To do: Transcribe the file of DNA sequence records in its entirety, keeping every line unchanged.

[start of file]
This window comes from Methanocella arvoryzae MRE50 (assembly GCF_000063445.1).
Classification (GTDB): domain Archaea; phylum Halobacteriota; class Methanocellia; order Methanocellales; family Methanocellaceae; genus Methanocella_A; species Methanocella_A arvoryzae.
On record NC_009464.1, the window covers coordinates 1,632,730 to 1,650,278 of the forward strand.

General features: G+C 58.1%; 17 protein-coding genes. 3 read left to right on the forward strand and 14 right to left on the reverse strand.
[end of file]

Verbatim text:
This window comes from Methanocella arvoryzae MRE50 (assembly GCF_000063445.1).
Classification (GTDB): domain Archaea; phylum Halobacteriota; class Methanocellia; order Methanocellales; family Methanocellaceae; genus Methanocella_A; species Methanocella_A arvoryzae.
On record NC_009464.1, the window covers coordinates 1,632,730 to 1,650,278 of the forward strand.

General features: G+C 58.1%; 17 protein-coding genes. 3 read left to right on the forward strand and 14 right to left on the reverse strand.